Baby Boomer Peace

Mexico tops in medical tourism

With all the news these last two weeks about Congress proposing cutbacks on Social Security and Medicare, it looks inevitable that the vast majority of baby boomers will likely end up in the exchanges set up by Obamacare starting Jan. 2 next year.I recently received an e-mail from Nicholas Scott, owner of Steve’s Sports Bar in Puerto Vallarta.

He said that health care is the most important subject discussed by Americans when they think about retirement in Mexico. Recently he had a few condo owners from the Marina tell him stories about how they feel, with so many doctors retiring due to Obamacare, that health care in Puerto Vallarta is so much better than what they’re experiencing in the U.S. They fear the kind of care they’ll be forced into when Obamacare becomes reality.

One customer from San Francisco told him that his wait to see a specialist is usually weeks and sometimes months. He said his doctor and two other specialists were unsuccessful in treating his wife’s stomach virus that she acquired while in New York two months prior. On referral he and his wife came down to the Amerimed Medical Center in Puerto Vallarta.

Their wait was about 10 minutes when the general practitioner on staff said that they needed to see an internal medicine specialist. The specialist was called on a Saturday and in less than one hour the specialist was in consult with the wife. He ran tests and wanted to do a “colonostrophy” right then and there at the center.

The typical cost in the U.S. for that procedure is $3,500, plus approximately another $2,000 in hospital costs. At Amerimed the total cost was $1,000 including the hospital costs. She needed to stay in a hospital room for about six hours but three days later all symptoms were gone.

The diagnosis, the prescription and data were put on disk and given to the patient. They took the disk back to their general practitioner in San Francisco where he and another specialist reviewed all the data. They then told the wife that the Mexican doctor was 100 percent correct and that their diagnoses had been wrong.

In another case, a friend’s wife had numbness in her right arm that refused to go away. One specialist in the U.S. said he wanted to put her on expensive medication and put her arm in a cast for two months. Trying to avoid the cast she went to a different specialist who then prescribed the same medicine but no cast. She went that route but she only got worse.

They too decided to try Puerto Vallarta. Arriving in March 2013 they too went to the Amerimed Hospital where a specialist had her X-rayed within 30 minutes of arriving. He then ran some tests and diagnosed the problem. He gave her a different and much less expensive prescription and showed her some arm exercises. Two days later the numbness was gone.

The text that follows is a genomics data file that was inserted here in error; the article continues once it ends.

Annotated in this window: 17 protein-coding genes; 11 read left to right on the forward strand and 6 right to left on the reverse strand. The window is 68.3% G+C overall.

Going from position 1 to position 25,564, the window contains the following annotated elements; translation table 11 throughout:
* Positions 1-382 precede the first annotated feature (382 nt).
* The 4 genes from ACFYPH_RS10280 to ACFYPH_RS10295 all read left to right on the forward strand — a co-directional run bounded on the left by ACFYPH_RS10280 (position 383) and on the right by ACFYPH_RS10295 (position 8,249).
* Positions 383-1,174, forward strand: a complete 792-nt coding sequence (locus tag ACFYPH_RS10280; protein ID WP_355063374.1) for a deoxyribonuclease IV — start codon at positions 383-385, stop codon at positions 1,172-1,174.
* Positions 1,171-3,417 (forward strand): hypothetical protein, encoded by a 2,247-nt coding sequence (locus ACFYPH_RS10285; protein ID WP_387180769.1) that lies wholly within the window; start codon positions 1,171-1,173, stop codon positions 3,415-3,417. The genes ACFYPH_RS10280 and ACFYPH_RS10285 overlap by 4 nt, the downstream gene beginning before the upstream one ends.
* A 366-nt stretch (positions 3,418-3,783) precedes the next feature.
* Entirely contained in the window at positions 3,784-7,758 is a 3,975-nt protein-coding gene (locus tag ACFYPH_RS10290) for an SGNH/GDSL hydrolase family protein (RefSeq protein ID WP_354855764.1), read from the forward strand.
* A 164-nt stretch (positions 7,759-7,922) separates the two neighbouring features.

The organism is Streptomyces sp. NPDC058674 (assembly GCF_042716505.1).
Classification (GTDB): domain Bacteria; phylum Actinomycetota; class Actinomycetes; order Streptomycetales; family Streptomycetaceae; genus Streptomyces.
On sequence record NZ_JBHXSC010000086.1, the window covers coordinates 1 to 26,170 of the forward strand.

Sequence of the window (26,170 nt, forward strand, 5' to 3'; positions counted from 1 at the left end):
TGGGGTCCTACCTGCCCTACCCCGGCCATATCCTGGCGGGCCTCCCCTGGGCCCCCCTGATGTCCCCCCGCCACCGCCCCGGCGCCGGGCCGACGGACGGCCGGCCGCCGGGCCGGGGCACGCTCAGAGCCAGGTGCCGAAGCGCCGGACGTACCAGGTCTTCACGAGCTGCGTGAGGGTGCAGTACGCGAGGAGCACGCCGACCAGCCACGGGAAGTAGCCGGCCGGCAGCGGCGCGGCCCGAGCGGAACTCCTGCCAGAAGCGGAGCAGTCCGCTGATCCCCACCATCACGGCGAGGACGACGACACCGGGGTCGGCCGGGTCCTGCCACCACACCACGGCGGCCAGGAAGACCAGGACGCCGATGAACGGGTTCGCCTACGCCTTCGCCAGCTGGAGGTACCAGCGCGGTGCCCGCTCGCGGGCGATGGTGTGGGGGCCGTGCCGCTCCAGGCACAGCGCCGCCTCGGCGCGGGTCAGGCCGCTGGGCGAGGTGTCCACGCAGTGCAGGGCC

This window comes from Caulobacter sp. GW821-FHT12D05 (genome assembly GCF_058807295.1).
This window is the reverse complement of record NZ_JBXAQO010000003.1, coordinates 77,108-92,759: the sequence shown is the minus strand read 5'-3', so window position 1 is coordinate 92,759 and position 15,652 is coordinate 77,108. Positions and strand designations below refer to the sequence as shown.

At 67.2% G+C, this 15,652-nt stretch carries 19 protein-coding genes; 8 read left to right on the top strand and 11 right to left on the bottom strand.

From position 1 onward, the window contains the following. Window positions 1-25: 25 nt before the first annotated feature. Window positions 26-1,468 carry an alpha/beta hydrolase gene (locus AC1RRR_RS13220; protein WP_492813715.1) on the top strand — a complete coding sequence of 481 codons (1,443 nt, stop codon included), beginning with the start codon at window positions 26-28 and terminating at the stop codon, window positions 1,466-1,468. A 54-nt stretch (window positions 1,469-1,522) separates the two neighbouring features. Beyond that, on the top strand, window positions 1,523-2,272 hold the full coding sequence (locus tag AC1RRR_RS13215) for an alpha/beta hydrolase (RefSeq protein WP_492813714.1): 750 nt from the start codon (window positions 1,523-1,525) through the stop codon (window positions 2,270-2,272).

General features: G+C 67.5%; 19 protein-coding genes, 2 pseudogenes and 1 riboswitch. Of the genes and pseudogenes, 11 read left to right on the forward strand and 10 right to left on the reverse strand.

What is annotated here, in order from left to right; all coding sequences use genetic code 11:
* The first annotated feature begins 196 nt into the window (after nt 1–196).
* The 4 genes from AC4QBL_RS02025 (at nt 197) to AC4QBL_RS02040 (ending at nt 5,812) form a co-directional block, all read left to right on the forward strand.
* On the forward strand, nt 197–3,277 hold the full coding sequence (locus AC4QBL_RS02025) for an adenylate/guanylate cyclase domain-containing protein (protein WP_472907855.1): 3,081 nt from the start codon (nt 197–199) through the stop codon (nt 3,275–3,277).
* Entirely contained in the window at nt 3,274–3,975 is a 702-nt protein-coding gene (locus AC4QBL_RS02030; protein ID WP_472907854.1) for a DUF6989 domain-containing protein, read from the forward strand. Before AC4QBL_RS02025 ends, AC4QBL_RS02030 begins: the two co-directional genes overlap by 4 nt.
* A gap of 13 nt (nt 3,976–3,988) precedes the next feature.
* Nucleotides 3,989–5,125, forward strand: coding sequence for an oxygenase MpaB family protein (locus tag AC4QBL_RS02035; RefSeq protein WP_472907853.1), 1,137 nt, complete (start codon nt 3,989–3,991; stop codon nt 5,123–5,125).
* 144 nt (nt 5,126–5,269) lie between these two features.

Nick’s friend needed two teeth capped. The cost in his hometown in the U.S. was nearly $4,000. He had the work done in Puerto Vallarta for $750. The English-speaking dentists have all the latest dental equipment. People can rent a condo for a month and get the dental “works” for say a combined $5,000. The same work in the USA would be $20,000-plus without a vacation.

Medical tourism in Mexico is already No. 1 in the world. Because in January 2014 a majority of baby boomers will likely end up in line in exchanges waiting behind people who have never worked, never paid any taxes and live on checks from the government, the Mexican alternative may be the best alternative.

From all accounts, boomers could wait months to see a specialist once Obamacare is implemented and there’s no guarantee that they will be granted the right to one due to the 15-member panels who will dole out care at their discretion. During the passage of Obamacare, many called these boards “death panels” because all care to specialists will be doled out by non-medical, nameless, faceless board members trying to keep costs down.

It could be life-saving to consider taking the short 2.5-hour flight to Puerto Vallarta to get first class health care with almost no wait at 20 to 25 percent of the cost at home. Carlos Slim (the world’s richest person) started construction in 2011 on 10 more hospitals in high tourist areas like Cancun and Cabo San Lucas.

These medical centers are all being built to USA Health Care Standards and will continue to staff only the highest quality specialists from Mexico, Canada and doctors fleeing the U.S. These centers will continue to provide cutting-edge medical care at a very affordable cost.

I’ll have more in my next column in two weeks. Until then, go in peace.


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1 comment

Patrick Goodness April 18, 2013 at 7:18 am

Great article Joe. There are many excellent healthcare destinations in Mexico. In addition to Puerto Vallarta, medical tourists are flocking to Mexicali for high quality medical care at savings of 50% and more when compared to U.S. prices. Almater Hospital is one of the leading hospitals in Mexico for medical tourism. An excellent hospital that has been caring for American patients for more than 20 years. You can visit the site at www.

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